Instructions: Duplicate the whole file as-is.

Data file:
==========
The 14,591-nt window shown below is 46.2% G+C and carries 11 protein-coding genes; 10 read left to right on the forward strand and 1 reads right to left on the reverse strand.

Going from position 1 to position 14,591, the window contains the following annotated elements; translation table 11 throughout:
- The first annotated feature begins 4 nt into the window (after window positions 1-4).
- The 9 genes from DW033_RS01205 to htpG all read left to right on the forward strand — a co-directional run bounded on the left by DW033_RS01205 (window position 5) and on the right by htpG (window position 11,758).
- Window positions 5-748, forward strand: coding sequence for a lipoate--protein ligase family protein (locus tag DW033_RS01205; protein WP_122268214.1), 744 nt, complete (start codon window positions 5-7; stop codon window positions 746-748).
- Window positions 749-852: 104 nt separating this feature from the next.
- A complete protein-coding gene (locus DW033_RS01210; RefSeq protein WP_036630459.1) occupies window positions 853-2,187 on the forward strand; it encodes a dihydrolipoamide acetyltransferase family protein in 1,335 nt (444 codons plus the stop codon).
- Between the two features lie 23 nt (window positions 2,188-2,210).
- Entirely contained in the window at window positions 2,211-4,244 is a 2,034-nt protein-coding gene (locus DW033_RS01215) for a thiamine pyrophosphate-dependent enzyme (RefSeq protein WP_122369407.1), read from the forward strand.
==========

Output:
The 14,591-nt window shown below is 46.2% G+C and carries 11 protein-coding genes; 10 read left to right on the forward strand and 1 reads right to left on the reverse strand.

Going from position 1 to position 14,591, the window contains the following annotated elements; translation table 11 throughout:
- The first annotated feature begins 4 nt into the window (after window positions 1-4).
- The 9 genes from DW033_RS01205 to htpG all read left to right on the forward strand — a co-directional run bounded on the left by DW033_RS01205 (window position 5) and on the right by htpG (window position 11,758).
- Window positions 5-748, forward strand: coding sequence for a lipoate--protein ligase family protein (locus tag DW033_RS01205; protein WP_122268214.1), 744 nt, complete (start codon window positions 5-7; stop codon window positions 746-748).
- Window positions 749-852: 104 nt separating this feature from the next.
- A complete protein-coding gene (locus DW033_RS01210; RefSeq protein WP_036630459.1) occupies window positions 853-2,187 on the forward strand; it encodes a dihydrolipoamide acetyltransferase family protein in 1,335 nt (444 codons plus the stop codon).
- Between the two features lie 23 nt (window positions 2,188-2,210).
- Entirely contained in the window at window positions 2,211-4,244 is a 2,034-nt protein-coding gene (locus DW033_RS01215) for a thiamine pyrophosphate-dependent enzyme (RefSeq protein WP_122369407.1), read from the forward strand.